A comment by Sedgwick on the Seabiscuit doco:
Fear that the Hollywood version will be aimed at gratuitously ratcheting up the Kleenex usage many fold.
pre-empted today's post which was forming in brain inside car yesterday as we took our regular saturday sunday-drive through the sprawling suburbs.
boynton suspects that the new film will be pushing to match the pure drama of the documentary. By pure perhaps I mean authentic - even though such authencity is clearly and covertly manipulated by the assorted trickery of documentary. But like Quiz Show, boynton predicts that it will be the doco that will be more resonant, even more emotional. I really enjoyed the 94 movie and the shift into a dramatic reading, going with the non-likeness dissonance of casting into that other layer of complexity that fiction offers. But I have watched the documentary a number of times since and still find it (more) absorbing. Perhaps that story was perfectly suited to the form having originated and evolved in front of cameras in television studios. Likewise, any Hollywood film of Seabiscuit has to contend with the abundant newsreel footage (which is in much greater supply than that documenting Phar Lap, but then the stuffed racehorse encased in the Melbourne Museum is one mighty iconic relic to take on and mess about with dramatically for card carrying members of nit-pickers inc.)
This may indeed be an emerging preference which is rather confronting for someone who has traded on drama once upon a time. Maybe it's just that there are certain times when the appeal of non-fiction temporarily holds sway - even though there is always the tacit faith in the power of fiction and drama to transform reality.
The work of Bob Connolly and (the late) Robin Anderson is perhaps one local example of documentary doing drama better than the drama department, and the working methodology seems similar:
"What we do is, basically, we look for a really interesting character, and not a hero or a heroine or anything like that, just someone who is gutsy and sensitive and interesting. Dramatically interesting. And we look for a situation — usually involving potential conflict ... a complex one, and a sort of a threat of some sort of conflict, and then we just basically say, well, we think it's our hunch, and I think it's sort of half analysis and half intuition, that with this person and this situation, something is going to happen during the year," says Bob Connolly. (source)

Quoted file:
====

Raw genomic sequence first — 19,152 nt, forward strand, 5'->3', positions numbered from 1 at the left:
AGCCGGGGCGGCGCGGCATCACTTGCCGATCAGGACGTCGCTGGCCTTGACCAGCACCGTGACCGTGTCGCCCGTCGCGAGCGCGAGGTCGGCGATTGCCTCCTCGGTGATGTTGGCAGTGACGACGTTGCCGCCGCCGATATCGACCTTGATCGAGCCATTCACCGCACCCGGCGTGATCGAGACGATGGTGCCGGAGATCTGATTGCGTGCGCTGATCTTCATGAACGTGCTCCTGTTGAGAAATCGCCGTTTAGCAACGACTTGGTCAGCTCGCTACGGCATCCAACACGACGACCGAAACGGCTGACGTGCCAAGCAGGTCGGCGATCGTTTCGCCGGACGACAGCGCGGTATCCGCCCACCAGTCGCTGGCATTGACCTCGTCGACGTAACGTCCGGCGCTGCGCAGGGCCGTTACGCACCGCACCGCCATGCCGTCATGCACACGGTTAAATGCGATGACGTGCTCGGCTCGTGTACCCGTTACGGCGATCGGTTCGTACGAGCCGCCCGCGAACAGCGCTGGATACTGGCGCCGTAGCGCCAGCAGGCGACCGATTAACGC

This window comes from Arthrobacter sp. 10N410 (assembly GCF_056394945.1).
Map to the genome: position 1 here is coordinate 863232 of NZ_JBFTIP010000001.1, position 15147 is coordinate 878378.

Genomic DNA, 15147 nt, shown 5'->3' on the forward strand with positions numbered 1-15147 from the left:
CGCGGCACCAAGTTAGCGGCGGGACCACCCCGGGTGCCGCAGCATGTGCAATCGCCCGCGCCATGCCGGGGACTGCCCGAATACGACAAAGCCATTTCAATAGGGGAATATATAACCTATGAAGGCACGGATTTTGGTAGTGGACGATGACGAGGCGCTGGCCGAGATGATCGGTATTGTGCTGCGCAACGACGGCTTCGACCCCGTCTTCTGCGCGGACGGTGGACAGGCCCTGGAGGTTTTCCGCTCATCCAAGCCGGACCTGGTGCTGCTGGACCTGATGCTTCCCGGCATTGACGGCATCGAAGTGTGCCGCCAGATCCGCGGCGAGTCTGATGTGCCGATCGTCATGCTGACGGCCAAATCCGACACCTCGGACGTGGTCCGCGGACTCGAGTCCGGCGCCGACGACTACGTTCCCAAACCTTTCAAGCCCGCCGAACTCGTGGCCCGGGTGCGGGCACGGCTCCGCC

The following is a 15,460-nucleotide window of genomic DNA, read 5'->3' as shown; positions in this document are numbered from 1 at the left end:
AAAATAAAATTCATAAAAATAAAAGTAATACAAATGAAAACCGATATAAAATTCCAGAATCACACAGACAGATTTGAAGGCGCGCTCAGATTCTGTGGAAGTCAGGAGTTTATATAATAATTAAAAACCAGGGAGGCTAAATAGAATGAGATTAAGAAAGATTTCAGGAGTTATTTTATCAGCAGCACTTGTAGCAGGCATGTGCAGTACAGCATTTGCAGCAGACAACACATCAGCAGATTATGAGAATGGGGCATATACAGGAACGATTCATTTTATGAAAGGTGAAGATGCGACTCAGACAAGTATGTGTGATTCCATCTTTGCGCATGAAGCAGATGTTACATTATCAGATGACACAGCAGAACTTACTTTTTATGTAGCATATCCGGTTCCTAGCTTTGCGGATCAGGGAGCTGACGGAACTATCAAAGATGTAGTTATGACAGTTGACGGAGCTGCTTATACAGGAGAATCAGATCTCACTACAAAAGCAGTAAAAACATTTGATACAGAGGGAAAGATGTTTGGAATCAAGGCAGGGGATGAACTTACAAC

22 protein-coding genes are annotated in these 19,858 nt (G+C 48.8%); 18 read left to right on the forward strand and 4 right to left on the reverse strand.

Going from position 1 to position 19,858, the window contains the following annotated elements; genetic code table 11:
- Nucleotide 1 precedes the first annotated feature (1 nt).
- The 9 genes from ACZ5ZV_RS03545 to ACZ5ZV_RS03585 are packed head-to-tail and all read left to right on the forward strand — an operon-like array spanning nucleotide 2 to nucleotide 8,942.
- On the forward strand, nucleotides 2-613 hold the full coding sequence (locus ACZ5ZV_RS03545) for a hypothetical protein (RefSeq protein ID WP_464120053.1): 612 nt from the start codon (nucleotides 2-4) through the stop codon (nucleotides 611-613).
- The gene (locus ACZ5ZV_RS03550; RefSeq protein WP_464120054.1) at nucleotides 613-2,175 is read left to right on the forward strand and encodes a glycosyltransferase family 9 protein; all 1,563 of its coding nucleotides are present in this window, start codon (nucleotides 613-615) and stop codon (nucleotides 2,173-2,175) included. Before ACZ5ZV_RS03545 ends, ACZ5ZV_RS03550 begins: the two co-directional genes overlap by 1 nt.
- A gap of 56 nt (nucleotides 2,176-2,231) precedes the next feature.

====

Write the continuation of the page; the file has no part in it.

And Ian David who writes both drama and doco-drama reflects:
... For me it's important to let the facts get in the way of a good story, because that's what gives the story its essential power
and in this absorbing Film Australia conversation Ken Burns acknowldeges the tricks and confesses to sometimes walking close to the line for that higher truth, while affirming:
the power in the individual image to convey complex information and the fact that there is so much more drama in what is and was, by extension, that anything that the human imagination dreams up, in essence as Shelby Foot later told me that God is the greatest dramatist...
Big Call. Probably should be the last word but boynton couldn't resist puting the issue to a digital diiviner. Drama wins.
Comments: doco vs. drama
What with being up late last night agonising over which four-legged creature would be annointed by the contents of my wallet I happened to watch "The Making of Seabiscuit". Oh dear, oh drear.
I don't think I shall be shelling out for a ticket.(Assuming I have the wherewithal to so shell after something under 20/1 wins the Cup) Much like there are some poets shouldn't read their own poetry, some people behind the camera should stay there. Pathos to bathos in one fell sweeping hyperbolic statement after another.
Not sure whether in the course of this raft of "I've always wanted to act with ...", "This is a role ... was born to play ..." "Yes, the horse is from the Stanislavsky school of hard knocks" the term "feel good movie" was given an early morning track gallop or not, but come the big day I can see it bursting out of the starting gates at top speed when the critics hit the keyboards.
Posted by Sedgwick at November 4, 2003 07:01 AM
caught a half-head or a nose of the show myself before switching. Never one for the 'making of' genre. May just go to the film, stranger things have happened. Missed National Velvet at noon yesterday.
Posted by boynton at November 4, 2003 10:01 AM